Why do Humans Snore?

Table of Contents

Often a subject of hilarity and ridicule, snoring has contributed a lot to the comic genre. But have you ever wondered why humans snore? Do you think animals snore?

Why do we snore when we go Zzzzz?

We don’t snore when we are awake, right? When we aren’t asleep, air passes through our airways unobstructed.


When we doze off, muscles in our body relax, and that includes the muscles in your mouth, tongue, and throat. This relaxation can lead to partial blockage or narrowing of the airway. Then when air is sucked in, these tissues vibrate, leading to very annoying noise.


Reasons, why this may happen, are often relatively non-threatening, like having bulky tissues in the throat, or poor muscle tone in the tongue and throat. The phenomenon of snoring is widely seen in middle-aged people. As we get older, we tend to lose muscle tone, and hence we snore. But even in young children, obesity can sometimes cause vibrations, leading to frequent snoring.


You may have heard the myth that side sleepers tend to snore more than people who sleep on their backs. It’s actually the other way around. When people sleep on their backs, gravity pulls the tissues around the airways downwards. This leads to the narrowing of the airways. Changing your sleeping position may not always have a significant impact on snoring, but it does provide some relief to some people.


Sometimes snoring can be an indication of underlying conditions like obstructive sleep apnea.

Obstructive Sleep Apnea (OSA)

OSA is a sleep condition that causes a person to stop and start breathing again. In this condition, throat muscles relax at intervals, leading to blocked airways.


Not everyone who snores has sleep apnea. OSA may be accompanied by symptoms other than snoring, like daytime sleepiness, restless sleep, waking up often during the night, and morning headaches. Hence, it’s always better to consult a doctor if these symptoms accompany your nightly snoring.

Mechanism behind sleep apnea. Credit: Drcamachoent/Wikimedia Commons

Allergies and Climate

Allergy season can exacerbate snoring. Allergies cause inflammation and block the nasal passage. Nasal inflammation caused by allergies is called allergic rhinitis . This may make breathing difficult and lead to snoring. Allergies are also associated with increased production of mucus, which can obstruct the airways.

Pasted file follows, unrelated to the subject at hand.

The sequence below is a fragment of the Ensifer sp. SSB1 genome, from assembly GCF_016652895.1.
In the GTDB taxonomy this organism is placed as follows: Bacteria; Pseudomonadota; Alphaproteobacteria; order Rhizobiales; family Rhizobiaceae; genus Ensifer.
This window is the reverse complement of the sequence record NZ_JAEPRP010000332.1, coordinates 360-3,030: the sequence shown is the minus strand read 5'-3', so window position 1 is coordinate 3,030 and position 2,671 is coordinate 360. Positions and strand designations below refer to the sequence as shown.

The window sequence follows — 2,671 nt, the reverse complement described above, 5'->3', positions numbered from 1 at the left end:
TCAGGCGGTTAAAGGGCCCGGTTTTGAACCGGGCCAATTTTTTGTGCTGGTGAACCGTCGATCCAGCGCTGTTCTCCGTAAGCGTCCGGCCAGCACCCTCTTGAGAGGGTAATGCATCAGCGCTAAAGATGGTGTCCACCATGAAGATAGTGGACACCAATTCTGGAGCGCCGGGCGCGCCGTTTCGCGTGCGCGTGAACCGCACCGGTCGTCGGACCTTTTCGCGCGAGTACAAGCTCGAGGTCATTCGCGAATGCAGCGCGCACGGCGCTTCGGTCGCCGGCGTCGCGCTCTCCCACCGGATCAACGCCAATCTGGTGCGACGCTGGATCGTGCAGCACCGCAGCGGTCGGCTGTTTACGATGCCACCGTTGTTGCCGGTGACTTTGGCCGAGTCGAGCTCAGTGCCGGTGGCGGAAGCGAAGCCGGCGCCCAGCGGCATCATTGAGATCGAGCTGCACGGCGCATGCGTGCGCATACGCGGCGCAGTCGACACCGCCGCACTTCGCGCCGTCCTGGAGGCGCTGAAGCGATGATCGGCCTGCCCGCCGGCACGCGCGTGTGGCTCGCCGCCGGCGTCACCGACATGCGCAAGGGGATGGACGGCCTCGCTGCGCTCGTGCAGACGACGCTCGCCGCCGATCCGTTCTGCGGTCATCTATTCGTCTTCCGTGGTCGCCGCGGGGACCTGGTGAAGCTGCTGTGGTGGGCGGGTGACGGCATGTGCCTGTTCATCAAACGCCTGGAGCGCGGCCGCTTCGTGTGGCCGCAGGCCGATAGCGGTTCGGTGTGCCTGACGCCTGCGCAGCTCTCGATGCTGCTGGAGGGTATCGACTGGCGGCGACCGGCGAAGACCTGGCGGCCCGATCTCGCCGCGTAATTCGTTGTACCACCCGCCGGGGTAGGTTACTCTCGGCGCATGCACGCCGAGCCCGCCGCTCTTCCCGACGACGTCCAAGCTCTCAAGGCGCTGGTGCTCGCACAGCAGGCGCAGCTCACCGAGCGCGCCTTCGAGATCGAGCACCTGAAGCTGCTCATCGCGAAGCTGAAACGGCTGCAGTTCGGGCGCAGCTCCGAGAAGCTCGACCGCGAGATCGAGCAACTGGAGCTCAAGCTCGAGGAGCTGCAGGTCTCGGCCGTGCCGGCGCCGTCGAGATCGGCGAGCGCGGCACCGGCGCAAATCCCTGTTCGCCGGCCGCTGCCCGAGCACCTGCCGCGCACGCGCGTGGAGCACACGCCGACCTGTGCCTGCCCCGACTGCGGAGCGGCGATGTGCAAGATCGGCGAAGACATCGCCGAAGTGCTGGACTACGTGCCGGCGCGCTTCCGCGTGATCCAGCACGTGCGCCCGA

Allergic rhinitis
Allergic rhinitis. Credit: Wikimedia Commons

The dry season can intensify or even cause snoring. A drier climate can cause drying of the nasal passage. This can lead to inflammation and breathing difficulties. The result: you snore.


Hence, installing or using humidifiers  during the dry season can bring some ease. In addition to reducing the dryness of your house, humidifiers moisten the allergens too, ensuring that they remain stuck to the ground rather than floating through the air to bother you.


So, now you know why we humans snore. But what about animals?

Does your cat snore too?

If you’ve ever been surprised to hear your beloved cat or dog snore, don’t be. Evolution may be the reason they do so. Animals like dogs and cats are domesticated. That means, unlike a wild animal like a deer, they don’t have to worry about being attacked by predators. They can snore to their heart’s content, without having to worry about alerting their predators to their presence. Snoring is a privilege only a few animals can afford.


Obstructive Sleep Apnea: A sleep condition that causes a person to stop and start breathing again.


Inflammation: An immune response that can cause swelling.


Allergic Rhinitis: An allergic reaction accompanied by inflammation.


Humidifier: A device that increases the moisture of the atmosphere.

Flesch Kincaid Grade Level: 7.7


Flesch Kincaid Reading Ease: 61.9

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Kaur, S., Baslas, V., Aggarwal, H., Kumar, P., & Chand, P. (2015). Snoring: An Annoyance or a Serious Health Problem (Obstructive Sleep Apnea)? Indian Journal of Community Medicine. https://doi.org/10.4103/0970-0218.153889


Osman, A. M., Carter, S. E., & Carberry, J. C. (2018). Obstructive sleep apnea: current perspectives. Nature and Science of Sleep, Volume 10, 21–34. https://doi.org/10.2147/nss.s124657


Young, T., Finn, L., & Kim, H. S. (1997). Nasal obstruction as a risk factor for sleep-disordered breathing☆☆☆★. The Journal of Allergy and Clinical Immunology, 99(2), S757–S762. https://doi.org/10.1016/s0091-6749(97)70124-6

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